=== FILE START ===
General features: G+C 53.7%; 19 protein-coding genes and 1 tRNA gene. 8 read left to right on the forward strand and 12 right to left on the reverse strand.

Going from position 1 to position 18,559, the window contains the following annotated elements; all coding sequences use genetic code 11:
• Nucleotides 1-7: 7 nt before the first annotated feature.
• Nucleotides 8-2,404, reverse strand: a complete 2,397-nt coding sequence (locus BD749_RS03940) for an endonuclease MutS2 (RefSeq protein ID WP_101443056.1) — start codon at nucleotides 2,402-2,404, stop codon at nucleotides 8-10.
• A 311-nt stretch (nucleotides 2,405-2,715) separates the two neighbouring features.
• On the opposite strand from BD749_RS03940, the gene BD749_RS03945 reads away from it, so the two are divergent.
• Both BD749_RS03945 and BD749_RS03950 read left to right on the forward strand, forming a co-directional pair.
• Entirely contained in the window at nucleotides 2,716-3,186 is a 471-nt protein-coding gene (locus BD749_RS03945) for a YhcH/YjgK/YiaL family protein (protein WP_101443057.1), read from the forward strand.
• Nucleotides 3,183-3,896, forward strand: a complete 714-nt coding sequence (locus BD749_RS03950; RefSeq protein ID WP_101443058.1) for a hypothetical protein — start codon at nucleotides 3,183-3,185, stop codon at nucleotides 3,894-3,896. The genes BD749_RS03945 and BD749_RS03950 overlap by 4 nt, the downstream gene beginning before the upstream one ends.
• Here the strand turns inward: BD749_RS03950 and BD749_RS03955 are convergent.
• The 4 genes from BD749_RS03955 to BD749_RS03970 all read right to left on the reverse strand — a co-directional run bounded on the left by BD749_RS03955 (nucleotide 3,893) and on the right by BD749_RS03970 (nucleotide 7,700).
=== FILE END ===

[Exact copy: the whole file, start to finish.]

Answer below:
General features: G+C 53.7%; 19 protein-coding genes and 1 tRNA gene. 8 read left to right on the forward strand and 12 right to left on the reverse strand.

Going from position 1 to position 18,559, the window contains the following annotated elements; all coding sequences use genetic code 11:
• Nucleotides 1-7: 7 nt before the first annotated feature.
• Nucleotides 8-2,404, reverse strand: a complete 2,397-nt coding sequence (locus BD749_RS03940) for an endonuclease MutS2 (RefSeq protein ID WP_101443056.1) — start codon at nucleotides 2,402-2,404, stop codon at nucleotides 8-10.
• A 311-nt stretch (nucleotides 2,405-2,715) separates the two neighbouring features.
• On the opposite strand from BD749_RS03940, the gene BD749_RS03945 reads away from it, so the two are divergent.
• Both BD749_RS03945 and BD749_RS03950 read left to right on the forward strand, forming a co-directional pair.
• Entirely contained in the window at nucleotides 2,716-3,186 is a 471-nt protein-coding gene (locus BD749_RS03945) for a YhcH/YjgK/YiaL family protein (protein WP_101443057.1), read from the forward strand.
• Nucleotides 3,183-3,896, forward strand: a complete 714-nt coding sequence (locus BD749_RS03950; RefSeq protein ID WP_101443058.1) for a hypothetical protein — start codon at nucleotides 3,183-3,185, stop codon at nucleotides 3,894-3,896. The genes BD749_RS03945 and BD749_RS03950 overlap by 4 nt, the downstream gene beginning before the upstream one ends.
• Here the strand turns inward: BD749_RS03950 and BD749_RS03955 are convergent.
• The 4 genes from BD749_RS03955 to BD749_RS03970 all read right to left on the reverse strand — a co-directional run bounded on the left by BD749_RS03955 (nucleotide 3,893) and on the right by BD749_RS03970 (nucleotide 7,700).